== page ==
The first all-electric Jaguar is currently an endangered species
The electric Jaguar I-Pace has now been on sale for four years, and the design itself was probably signed off some time in 2016. Because of the nature of EVs, improvements and enhancements can often be delivered ‘over the air’, updating software, adding new services, and rejigging the systems that manage the battery to eke out more range and performance.
This is why Tesla’s Model S has soldiered on for an impressive ten years and doesn’t look set to be replaced any time soon. The I-Pace’s most recent update was the addition of Amazon Alexa earlier this year, part of an upgrade to all JLR models fitted with the latest infotainment systems. Baking in an established personal assistant like Alexa is a no-brainer for a relatively small company like Jaguar, which doesn’t have the resources to build its own AI from scratch, let alone maintain it.
In-car conversations aside, does the I-Pace still have what it takes? The answer is a qualified ‘yes’. The headline figures – a theoretical maximum range of 292 miles (think more like 220 in practice) and a snappy 4.5 second 0-60mph time – give the I-Pace the right mix of practicality and pleasure. It’s definitely a car you can use daily with no problems at all, and remains one of the best EVs to drive, with great balance and feedback that belies its size and weight.
The design, overseen back in the Ian Callum era, still looks great. The forms and proportions were directly influenced by the freedom of the EV platform beneath it, with a long wheelbase, short bonnet and stubby tail allowing for a massive passenger compartment. The dashboard is unfussy and intuitive, and there are no shoehorned ‘heritage’ design cues anywhere to be found.
Jaguar has an unsinkable heritage, a history that carries with it a wave of goodwill and faithful fans. As with so many legacy brands, these long-term admirers tend to be vociferous, protective, and outspoken. The I-Pace was seen as a successful attempt to translate that passion into a product that new customers actually wanted to buy.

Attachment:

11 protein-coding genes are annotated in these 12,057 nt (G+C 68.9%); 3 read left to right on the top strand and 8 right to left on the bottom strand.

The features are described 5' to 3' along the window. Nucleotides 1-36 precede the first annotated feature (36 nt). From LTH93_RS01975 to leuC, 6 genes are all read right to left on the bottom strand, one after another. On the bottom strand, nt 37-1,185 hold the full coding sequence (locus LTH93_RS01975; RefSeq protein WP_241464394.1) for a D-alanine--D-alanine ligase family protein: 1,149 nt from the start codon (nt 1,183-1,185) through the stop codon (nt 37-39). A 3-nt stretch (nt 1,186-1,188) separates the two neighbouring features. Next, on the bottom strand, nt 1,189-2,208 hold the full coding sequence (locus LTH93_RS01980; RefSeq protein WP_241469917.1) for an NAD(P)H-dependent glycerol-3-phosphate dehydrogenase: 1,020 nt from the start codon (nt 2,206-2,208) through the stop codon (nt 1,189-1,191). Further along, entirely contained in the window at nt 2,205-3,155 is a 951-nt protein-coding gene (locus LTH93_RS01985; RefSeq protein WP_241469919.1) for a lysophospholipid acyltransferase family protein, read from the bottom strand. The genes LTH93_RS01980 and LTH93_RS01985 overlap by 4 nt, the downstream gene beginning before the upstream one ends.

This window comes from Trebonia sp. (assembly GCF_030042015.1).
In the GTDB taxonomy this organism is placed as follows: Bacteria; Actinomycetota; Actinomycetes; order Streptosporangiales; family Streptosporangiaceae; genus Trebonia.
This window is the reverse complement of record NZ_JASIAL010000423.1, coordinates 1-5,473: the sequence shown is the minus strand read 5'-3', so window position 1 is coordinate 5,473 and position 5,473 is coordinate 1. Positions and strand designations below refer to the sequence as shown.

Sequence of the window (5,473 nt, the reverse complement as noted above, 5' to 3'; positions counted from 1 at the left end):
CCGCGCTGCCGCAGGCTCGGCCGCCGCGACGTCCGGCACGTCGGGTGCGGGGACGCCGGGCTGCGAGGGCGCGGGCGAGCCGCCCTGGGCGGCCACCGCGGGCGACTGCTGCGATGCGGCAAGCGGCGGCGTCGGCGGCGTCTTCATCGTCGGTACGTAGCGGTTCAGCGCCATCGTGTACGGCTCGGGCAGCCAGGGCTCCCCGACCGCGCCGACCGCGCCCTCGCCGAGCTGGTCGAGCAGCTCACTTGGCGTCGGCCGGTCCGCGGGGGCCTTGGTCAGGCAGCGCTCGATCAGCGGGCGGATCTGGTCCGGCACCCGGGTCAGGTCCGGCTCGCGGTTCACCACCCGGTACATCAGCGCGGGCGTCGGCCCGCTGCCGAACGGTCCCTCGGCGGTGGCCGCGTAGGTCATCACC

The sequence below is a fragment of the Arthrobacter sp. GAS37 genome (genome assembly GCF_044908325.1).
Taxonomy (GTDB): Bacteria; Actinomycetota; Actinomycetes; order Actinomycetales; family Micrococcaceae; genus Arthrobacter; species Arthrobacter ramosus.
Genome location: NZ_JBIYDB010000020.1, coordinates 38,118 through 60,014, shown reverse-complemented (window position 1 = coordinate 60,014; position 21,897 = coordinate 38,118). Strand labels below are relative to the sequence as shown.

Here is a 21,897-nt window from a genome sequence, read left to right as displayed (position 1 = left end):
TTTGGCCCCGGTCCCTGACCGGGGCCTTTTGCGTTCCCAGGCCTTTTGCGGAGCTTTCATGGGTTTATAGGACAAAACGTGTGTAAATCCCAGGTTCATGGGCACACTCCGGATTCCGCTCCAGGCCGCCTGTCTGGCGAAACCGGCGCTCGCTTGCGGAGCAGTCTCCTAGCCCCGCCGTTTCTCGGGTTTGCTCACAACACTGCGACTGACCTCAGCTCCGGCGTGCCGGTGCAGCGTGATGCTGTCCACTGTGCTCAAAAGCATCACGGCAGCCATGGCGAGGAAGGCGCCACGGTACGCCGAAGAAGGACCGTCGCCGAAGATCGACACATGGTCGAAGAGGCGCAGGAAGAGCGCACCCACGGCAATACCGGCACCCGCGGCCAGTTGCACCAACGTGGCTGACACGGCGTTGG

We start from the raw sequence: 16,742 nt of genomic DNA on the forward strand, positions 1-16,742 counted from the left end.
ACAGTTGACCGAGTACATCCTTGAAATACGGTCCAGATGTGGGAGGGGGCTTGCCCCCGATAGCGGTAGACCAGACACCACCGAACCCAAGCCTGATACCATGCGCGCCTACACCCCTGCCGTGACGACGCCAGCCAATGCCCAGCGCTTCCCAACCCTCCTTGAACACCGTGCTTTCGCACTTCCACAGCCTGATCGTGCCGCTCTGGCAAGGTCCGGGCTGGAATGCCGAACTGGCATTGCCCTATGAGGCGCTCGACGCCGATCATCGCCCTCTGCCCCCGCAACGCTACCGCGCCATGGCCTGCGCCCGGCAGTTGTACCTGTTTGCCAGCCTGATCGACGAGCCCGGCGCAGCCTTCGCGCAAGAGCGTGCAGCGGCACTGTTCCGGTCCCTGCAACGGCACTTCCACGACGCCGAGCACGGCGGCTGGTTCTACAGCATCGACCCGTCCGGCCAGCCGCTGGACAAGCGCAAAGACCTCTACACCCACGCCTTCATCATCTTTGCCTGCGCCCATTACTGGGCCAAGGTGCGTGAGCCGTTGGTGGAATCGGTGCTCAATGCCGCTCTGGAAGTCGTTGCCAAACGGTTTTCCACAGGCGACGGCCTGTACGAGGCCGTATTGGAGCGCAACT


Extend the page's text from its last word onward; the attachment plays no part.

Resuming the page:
However, it’s not all been plain sailing. Somewhere deep within Jaguar’s Design and Engineering Centre in Gaydon, Warwickshire, sits a fully signed-off model of an all-electric Jaguar XJ, a car that was cruelly pulled from the market just months from launch.
At some point, the new XJ was deemed unworthy of the brand’s renewed emphasis on premium design and quality. The official reasons given for this about-turn – which cost the company several hundred million pounds – was that it didn’t tie in with the brand’s ‘change of direction’. Such a swift turn in a slow-moving industry was unsurprisingly damaging, both to the company’s bottom line and to its image. Whether the XJ couldn’t cut it in terms of design, quality, or performance (the latter is the most likely), is unknown.
As he pulled the plug on the XJ, Jaguar’s new CEO, Thierry Bolloré, also announced there would be an all-electric line-up by 2025. No doubt the sums were done, and the numbers crunched before this decision was made, but to outsiders, it all felt a little rash. With precisely one EV in production, Jaguar still relies on SUV sales from the F-Pace and E-Pace, both available as plug-in hybrids. There’s no such sophistication from its brace of saloon cars, the XE and XF, both handsome, capable cars that have been left behind by the pace of change. The F-Type sports car remains the company’s biggest nod to its sporting history but is something of an outlier in terms of platform, poise, and purpose.
Sacrificed alongside the electric XF was the J-Pace, a premium SUV intended as a riposte to Porsche’s hugely successful Cayenne range. Given that high-profile Land-Rover product launches have continued at a rapid pace over the past few years, outsiders would be forgiven for thinking that the older British nameplate had been somewhat side-lined by JLR’s Indian owners, Tata. Car companies are a little bit like giant oil tankers; turning them around requires an enormous amount of pre-planning and foresight. Get it wrong and you risk running aground, leaving you with a catastrophe that can take decades to clean up.
That’s why strategy is so important. Planning, designing, and manufacturing a car is about lining up subcontractors and production centres, fixing forms, materials, and technology many years in advance, then working with dealers and marketeers to gauge demand and stimulate new desire.
In automotive terms, the Jaguar I-Pace is now something of a veteran. What the company desperately needs is new product that makes the I-Pace look like old hat. By now, Jaguar is presumably shaping these cars around an all-new electric platform, announced in February and called ’Panthera’. It recently scrubbed its Instagram page of past imagery, ready for a fresh start. There’s plenty of speculation afoot, such as a suggestion that Jaguar wants to compete head-to-head with Bentley, with lower volumes and higher prices. It’s even been said that the newly electrified company might not have a dedicated sports car, at least to start out with.
Whatever happens, Jaguar’s old German rivals are already well down this uncharted road. The company will also be contending with a host of new brands from the US and China, as well as revitalised and repositioned names like Lotus, whose Eletre ‘hyper SUV’ will be firmly established in the marketplace come 2025. Jaguar’s great leap forward will have to be something truly special for the company to avoid extinction. §